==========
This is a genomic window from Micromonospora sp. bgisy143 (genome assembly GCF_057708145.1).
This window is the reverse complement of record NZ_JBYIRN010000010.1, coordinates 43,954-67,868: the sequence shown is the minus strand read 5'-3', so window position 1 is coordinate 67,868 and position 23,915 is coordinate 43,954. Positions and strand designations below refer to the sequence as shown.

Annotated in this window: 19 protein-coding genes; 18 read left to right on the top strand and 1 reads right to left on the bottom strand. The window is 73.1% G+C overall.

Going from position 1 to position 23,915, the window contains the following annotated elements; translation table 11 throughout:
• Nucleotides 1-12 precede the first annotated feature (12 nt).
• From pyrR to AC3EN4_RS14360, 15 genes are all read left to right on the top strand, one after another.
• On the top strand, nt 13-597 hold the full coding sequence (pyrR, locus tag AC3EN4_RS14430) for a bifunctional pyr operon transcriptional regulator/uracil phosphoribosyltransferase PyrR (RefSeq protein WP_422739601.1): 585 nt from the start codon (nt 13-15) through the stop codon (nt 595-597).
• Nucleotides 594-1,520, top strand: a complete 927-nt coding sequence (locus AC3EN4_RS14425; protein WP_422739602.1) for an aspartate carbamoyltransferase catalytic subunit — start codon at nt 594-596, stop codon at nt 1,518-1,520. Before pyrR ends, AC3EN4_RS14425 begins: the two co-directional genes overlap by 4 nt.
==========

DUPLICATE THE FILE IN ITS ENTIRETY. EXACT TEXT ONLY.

This is a genomic window from Micromonospora sp. bgisy143 (genome assembly GCF_057708145.1).
This window is the reverse complement of record NZ_JBYIRN010000010.1, coordinates 43,954-67,868: the sequence shown is the minus strand read 5'-3', so window position 1 is coordinate 67,868 and position 23,915 is coordinate 43,954. Positions and strand designations below refer to the sequence as shown.

Annotated in this window: 19 protein-coding genes; 18 read left to right on the top strand and 1 reads right to left on the bottom strand. The window is 73.1% G+C overall.

Going from position 1 to position 23,915, the window contains the following annotated elements; translation table 11 throughout:
• Nucleotides 1-12 precede the first annotated feature (12 nt).
• From pyrR to AC3EN4_RS14360, 15 genes are all read left to right on the top strand, one after another.
• On the top strand, nt 13-597 hold the full coding sequence (pyrR, locus tag AC3EN4_RS14430) for a bifunctional pyr operon transcriptional regulator/uracil phosphoribosyltransferase PyrR (RefSeq protein WP_422739601.1): 585 nt from the start codon (nt 13-15) through the stop codon (nt 595-597).
• Nucleotides 594-1,520, top strand: a complete 927-nt coding sequence (locus AC3EN4_RS14425; protein WP_422739602.1) for an aspartate carbamoyltransferase catalytic subunit — start codon at nt 594-596, stop codon at nt 1,518-1,520. Before pyrR ends, AC3EN4_RS14425 begins: the two co-directional genes overlap by 4 nt.